Over the years, I have worked on a lot of campaigns to raise awareness at community level in Dubai and, in 2009, I caught the attention of the World Health Federation, who asked me to join as a board member. My involvement with the federation has opened up many more opportunities for me on a local, regional and international level and greatly helped me take my awareness work forward.
A few years ago, I established the cardiovascular disease prevention group of the Emirates Cardiac Society; I am now chair of that group as well as Vice-President-Elect of the World Heart Federation, so you can say I am a champion of heart health in the UAE.
The Geneva-headquartered World Heart Federation is such an important organisation in the fight against cardiovascular disease. It is a global advocacy and leadership body that brings together the medical profession and civil societies, encouraging people to lead heart-healthy lives. It provides support to its member groups and facilitates the sharing of best practice and success stories in the effort to drive change.
The World Health Organisation aims to reduce overall mortality from major non-communicable diseases by 25 per cent by 2025. Non-communicable means you can’t catch it from someone else, and that really is our message about heart disease. We bring it upon ourselves through our lifestyle choices, through physical inactivity, unhealthy diet and smoking.
The good news is we can reduce these risk factors by watching what we eat, lowering our sugar and salt intake, exercising more and giving up tobacco and alcohol. These simple, yet effective changes also help in combating other diseases such as diabetes and cancer, which are likewise big issues for this region.
At the Emirates Cardiac Society, which is a non-profit organisation comprising cardiologists, our core activities are public awareness campaigns and educating physicians and healthcare providers to work with their patients to identify and mitigate risk factors long before any serious treatment is needed. We also conduct research and issue health guidelines.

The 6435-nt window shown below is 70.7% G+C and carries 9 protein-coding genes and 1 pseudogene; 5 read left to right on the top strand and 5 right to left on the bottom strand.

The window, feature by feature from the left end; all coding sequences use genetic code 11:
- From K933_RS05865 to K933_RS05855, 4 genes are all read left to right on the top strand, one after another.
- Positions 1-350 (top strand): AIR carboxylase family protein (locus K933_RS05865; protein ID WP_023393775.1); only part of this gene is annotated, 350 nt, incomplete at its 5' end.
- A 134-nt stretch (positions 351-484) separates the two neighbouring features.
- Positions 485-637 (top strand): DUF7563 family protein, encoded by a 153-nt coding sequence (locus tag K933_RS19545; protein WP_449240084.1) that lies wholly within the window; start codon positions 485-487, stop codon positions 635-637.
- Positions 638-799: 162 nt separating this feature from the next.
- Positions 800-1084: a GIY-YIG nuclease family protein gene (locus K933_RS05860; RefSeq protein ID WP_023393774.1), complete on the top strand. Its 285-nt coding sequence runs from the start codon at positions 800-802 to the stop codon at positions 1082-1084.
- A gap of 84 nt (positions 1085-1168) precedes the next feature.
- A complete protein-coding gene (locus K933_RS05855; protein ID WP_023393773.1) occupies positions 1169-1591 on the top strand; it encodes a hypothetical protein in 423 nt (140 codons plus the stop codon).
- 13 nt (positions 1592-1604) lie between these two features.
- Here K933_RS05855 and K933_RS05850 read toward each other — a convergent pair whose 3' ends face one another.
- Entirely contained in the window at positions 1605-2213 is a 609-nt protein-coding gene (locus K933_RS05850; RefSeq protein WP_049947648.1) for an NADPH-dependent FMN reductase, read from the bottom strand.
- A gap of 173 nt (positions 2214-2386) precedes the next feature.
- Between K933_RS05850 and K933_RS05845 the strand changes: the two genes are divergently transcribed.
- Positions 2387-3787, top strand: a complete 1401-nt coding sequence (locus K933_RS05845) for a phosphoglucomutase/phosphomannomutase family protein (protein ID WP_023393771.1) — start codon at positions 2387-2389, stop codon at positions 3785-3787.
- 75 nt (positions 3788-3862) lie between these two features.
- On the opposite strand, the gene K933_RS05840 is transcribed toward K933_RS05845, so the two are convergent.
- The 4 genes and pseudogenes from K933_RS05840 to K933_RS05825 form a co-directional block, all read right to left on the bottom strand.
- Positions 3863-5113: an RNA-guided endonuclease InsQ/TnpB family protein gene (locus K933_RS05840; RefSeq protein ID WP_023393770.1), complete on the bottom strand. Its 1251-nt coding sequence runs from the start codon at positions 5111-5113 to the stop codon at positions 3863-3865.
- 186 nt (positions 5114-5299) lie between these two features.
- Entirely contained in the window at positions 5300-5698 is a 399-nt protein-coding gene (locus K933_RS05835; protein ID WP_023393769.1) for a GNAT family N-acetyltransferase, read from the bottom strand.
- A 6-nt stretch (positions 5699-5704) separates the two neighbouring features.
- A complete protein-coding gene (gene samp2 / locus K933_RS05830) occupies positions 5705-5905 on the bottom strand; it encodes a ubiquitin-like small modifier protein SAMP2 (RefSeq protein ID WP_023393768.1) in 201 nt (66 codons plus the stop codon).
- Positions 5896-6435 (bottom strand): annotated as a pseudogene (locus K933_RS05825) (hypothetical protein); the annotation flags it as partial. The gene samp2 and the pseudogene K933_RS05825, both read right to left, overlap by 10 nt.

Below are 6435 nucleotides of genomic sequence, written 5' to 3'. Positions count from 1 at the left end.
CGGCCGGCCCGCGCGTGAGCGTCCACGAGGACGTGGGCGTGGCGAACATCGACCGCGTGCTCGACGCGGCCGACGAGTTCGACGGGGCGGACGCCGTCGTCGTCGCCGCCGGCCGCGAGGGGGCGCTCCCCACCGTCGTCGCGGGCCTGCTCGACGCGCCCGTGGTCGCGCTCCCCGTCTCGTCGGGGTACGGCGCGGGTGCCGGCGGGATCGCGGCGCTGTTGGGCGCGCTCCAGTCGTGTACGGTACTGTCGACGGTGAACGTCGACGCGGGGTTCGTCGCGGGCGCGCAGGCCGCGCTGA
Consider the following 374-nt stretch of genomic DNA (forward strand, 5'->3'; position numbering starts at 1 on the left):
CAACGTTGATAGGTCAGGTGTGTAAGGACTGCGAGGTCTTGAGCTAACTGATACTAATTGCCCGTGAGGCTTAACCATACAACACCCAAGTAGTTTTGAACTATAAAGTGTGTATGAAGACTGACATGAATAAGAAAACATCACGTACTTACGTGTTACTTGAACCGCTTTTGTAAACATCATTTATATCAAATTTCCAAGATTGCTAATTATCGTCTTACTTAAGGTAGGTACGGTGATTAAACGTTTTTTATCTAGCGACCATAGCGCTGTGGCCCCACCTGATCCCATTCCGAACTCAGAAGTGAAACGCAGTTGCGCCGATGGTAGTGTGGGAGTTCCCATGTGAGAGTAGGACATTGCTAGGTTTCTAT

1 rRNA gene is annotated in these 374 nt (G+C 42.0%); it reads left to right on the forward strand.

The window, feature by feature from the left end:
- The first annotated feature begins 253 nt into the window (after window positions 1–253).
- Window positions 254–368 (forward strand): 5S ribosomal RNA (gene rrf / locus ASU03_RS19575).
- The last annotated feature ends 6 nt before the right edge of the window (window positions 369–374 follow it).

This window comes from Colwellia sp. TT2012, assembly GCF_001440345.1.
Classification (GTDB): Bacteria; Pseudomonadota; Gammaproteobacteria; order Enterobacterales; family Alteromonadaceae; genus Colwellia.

A global hub
The UAE is still a young country, but over the past decade, as the healthcare system has developed and matured, we have been able to bring international medical events to Dubai.
The World Heart Federation holds its flagship global congress every two years and I am very pleased to say that it is returning to Dubai in 2018. In 2016, we were in Mexico City, in 2014 Melbourne, and on 5-8 December the world’s leading heart experts will gather again at Dubai World Trade Centre.
The World Congress of Cardiology & Cardiovascular Health is an interactive scientific convention where the latest developments in this branch of medicine are shared. What is especially exciting this year, is the convergence of the annual conferences of the Emirates Cardiac Society and the Gulf Heart Association, so it is really three events in one.
The World Congress of Cardiology was last held in Dubai in 2012, so the fact that the World Heart Federation is returning here just six years later is a real testament to the emirate. There are several reasons for this.
The first, I would say, is Dubai’s strategic location and its well-developed transport links and infrastructure. At the crossroads of Europe, Africa and Asia, Dubai is within easy reach of most of the world. Combined with the extensive route network of Emirates airline, modern airport facilities and efficient visa procedures, this makes Dubai a popular choice for hosting international events. Thanks to the wisdom of Dubai’s leadership, the emirate has also invested in world-class infrastructure that enables it to stage major events, such as those heldl at Dubai World Trade Centre where the world congress will return this month. It also offers a wide range of hotels to suit every budget, language is not a barrier, and it is remarkably safe. So, Dubai is a perfect destination for international congresses.